Continue reading “Space Sunday: capsules, rockets, hammers and stars”

Space Sunday: capsules, moles and underground water

Lift-off: the SpaceX Crew Dragon DM1 rises from Launch Complex 39A at Kennedy Space Centre at 07:29 UT on March 2nd, 2019. Credit: Craig Vander Galien

The last time America had a capability to launch humans into space from US soil was back when the space shuttle – more formally the Space Transportation System – was still flying. However, the last shuttle flight was concluded on July 21st, 2011, when the shuttle Atlantis, with a career spanning 25 years and 33 flights into space that clocked-up 306 days, 14 hours, 12 minutes, 43 seconds in orbit, touched down at the shuttle Landing Facility at Kennedy Space Centre, Florida.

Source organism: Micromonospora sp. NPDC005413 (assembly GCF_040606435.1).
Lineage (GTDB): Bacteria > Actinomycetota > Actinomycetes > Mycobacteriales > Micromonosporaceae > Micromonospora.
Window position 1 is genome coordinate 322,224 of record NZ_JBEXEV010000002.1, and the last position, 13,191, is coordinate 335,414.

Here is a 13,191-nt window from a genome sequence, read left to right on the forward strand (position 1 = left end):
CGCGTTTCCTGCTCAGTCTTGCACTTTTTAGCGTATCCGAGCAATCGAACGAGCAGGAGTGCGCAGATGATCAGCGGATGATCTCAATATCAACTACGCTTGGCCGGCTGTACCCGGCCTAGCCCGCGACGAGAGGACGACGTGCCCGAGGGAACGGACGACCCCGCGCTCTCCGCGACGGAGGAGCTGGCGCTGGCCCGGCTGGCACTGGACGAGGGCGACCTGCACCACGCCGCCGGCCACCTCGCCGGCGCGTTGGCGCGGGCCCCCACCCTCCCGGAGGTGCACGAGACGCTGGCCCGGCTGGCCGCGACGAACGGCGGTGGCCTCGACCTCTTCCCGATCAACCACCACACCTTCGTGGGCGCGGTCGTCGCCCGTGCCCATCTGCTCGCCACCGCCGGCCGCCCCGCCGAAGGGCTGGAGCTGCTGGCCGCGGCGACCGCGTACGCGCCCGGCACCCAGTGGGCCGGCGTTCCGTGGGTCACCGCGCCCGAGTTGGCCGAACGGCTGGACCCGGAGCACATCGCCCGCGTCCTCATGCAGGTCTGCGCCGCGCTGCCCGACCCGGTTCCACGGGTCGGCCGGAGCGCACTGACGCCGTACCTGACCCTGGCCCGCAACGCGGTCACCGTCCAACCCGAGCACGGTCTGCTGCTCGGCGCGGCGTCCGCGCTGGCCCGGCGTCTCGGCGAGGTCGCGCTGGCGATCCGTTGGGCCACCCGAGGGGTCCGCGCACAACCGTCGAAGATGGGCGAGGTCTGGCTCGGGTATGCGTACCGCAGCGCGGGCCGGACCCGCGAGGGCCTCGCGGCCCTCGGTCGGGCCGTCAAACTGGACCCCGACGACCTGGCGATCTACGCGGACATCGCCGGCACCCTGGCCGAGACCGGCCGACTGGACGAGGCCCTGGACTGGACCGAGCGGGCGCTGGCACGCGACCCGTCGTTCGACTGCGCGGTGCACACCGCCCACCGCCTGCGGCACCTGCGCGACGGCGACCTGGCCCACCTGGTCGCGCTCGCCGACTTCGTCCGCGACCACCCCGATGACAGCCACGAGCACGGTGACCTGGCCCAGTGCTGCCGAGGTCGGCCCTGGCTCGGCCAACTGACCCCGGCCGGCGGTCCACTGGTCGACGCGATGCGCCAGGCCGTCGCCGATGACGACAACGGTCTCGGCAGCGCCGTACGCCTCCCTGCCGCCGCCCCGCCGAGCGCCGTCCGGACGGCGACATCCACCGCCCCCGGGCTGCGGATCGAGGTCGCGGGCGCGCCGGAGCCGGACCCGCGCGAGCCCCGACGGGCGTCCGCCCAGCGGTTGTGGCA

At that time, it was expected there would be just a four-year pause between the end of STS-135, the 135th shuttle flight, and the inception of a new generation of human-rated launch systems: the Boeing CST-100 Starliner, the SpaceX Crew Dragon and NASA’s own Orion system. However, development of these vehicles has been such that almost double that amount of time has passed.

But on Saturday, March 2nd, 2019, the United States did take a major step in it trek to resume a home-grown capability to launch people into space, with the successful first orbital launch of Crew Dragon.